Style and Solitude
The History of an Architectural Problem
How modern notions of architectural style were born—and the debates they sparked in nineteenth-century Germany.
The term style has fallen spectacularly out of fashion in contemporary architectural circles. Once a conceptual key to understanding architecture's inner workings, today style seems to be associated with superficiality, formalism, and obsolete periodization. But how did style in architecture actually work? How was it used and what did it mean? In Style and Solitude, Mari Hvattum seeks to understand the apparent death of style, returning to its birthplace in the late eighteenth century when it was adopted into architectural parlance—and charting how it grew to influence architectural discourse and practice.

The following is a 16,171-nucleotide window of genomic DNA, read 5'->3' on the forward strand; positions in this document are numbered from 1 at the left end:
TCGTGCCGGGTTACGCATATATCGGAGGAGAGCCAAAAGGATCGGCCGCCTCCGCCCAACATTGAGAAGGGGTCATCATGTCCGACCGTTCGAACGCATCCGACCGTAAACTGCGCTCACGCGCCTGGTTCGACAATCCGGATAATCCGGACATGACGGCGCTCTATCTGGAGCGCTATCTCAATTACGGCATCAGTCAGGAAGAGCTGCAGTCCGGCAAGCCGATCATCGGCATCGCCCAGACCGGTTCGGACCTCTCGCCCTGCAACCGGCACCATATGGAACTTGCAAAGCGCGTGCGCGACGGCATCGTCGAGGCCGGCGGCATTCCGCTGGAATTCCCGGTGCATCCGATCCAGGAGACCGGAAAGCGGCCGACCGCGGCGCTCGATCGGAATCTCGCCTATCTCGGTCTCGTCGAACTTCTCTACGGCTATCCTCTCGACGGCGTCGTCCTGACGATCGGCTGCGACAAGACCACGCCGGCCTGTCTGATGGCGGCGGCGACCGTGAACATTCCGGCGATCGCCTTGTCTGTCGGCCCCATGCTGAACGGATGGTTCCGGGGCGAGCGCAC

As Hvattum explains, German thinkers of the eighteenth and nineteenth century offered competing theories of what style was and how it should be used in architecture. Discussions of architectural style were so intertwined with notions of Zeitgeist that King Maximilian II of Bavaria launched a competition to create a new architectural style that truly suited his era. Starting with Johann Joachim Winckelmann's invention of the period style and ending a century later with Gottfried Semper's generative theory of style, Hvattum explores critical debates that are still ongoing today.